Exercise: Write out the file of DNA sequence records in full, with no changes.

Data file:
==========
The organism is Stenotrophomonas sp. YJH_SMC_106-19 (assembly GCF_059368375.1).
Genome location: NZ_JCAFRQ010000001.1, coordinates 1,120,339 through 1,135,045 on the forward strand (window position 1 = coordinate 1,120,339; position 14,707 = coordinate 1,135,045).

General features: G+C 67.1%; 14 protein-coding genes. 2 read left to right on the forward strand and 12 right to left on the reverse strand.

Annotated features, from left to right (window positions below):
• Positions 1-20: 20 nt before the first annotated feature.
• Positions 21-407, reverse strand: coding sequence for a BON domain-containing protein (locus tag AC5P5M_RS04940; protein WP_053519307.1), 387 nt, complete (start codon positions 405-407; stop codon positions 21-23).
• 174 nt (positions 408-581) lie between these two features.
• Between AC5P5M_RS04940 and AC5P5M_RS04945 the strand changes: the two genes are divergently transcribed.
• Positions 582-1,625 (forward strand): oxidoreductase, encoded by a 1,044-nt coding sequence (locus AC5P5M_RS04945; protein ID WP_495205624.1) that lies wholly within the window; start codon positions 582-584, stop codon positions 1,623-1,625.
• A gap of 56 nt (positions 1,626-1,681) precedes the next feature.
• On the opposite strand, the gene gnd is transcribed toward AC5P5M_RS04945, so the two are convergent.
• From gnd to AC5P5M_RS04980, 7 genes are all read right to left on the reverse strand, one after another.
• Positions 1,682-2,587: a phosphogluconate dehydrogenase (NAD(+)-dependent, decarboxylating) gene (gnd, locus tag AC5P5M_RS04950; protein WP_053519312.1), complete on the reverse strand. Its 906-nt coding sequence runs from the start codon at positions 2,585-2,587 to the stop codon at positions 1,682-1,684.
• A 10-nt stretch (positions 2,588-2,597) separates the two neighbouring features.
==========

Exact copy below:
The organism is Stenotrophomonas sp. YJH_SMC_106-19 (assembly GCF_059368375.1).
Genome location: NZ_JCAFRQ010000001.1, coordinates 1,120,339 through 1,135,045 on the forward strand (window position 1 = coordinate 1,120,339; position 14,707 = coordinate 1,135,045).

General features: G+C 67.1%; 14 protein-coding genes. 2 read left to right on the forward strand and 12 right to left on the reverse strand.

Annotated features, from left to right (window positions below):
• Positions 1-20: 20 nt before the first annotated feature.
• Positions 21-407, reverse strand: coding sequence for a BON domain-containing protein (locus tag AC5P5M_RS04940; protein WP_053519307.1), 387 nt, complete (start codon positions 405-407; stop codon positions 21-23).
• 174 nt (positions 408-581) lie between these two features.
• Between AC5P5M_RS04940 and AC5P5M_RS04945 the strand changes: the two genes are divergently transcribed.
• Positions 582-1,625 (forward strand): oxidoreductase, encoded by a 1,044-nt coding sequence (locus AC5P5M_RS04945; protein ID WP_495205624.1) that lies wholly within the window; start codon positions 582-584, stop codon positions 1,623-1,625.
• A gap of 56 nt (positions 1,626-1,681) precedes the next feature.
• On the opposite strand, the gene gnd is transcribed toward AC5P5M_RS04945, so the two are convergent.
• From gnd to AC5P5M_RS04980, 7 genes are all read right to left on the reverse strand, one after another.
• Positions 1,682-2,587: a phosphogluconate dehydrogenase (NAD(+)-dependent, decarboxylating) gene (gnd, locus tag AC5P5M_RS04950; protein WP_053519312.1), complete on the reverse strand. Its 906-nt coding sequence runs from the start codon at positions 2,585-2,587 to the stop codon at positions 1,682-1,684.
• A 10-nt stretch (positions 2,588-2,597) separates the two neighbouring features.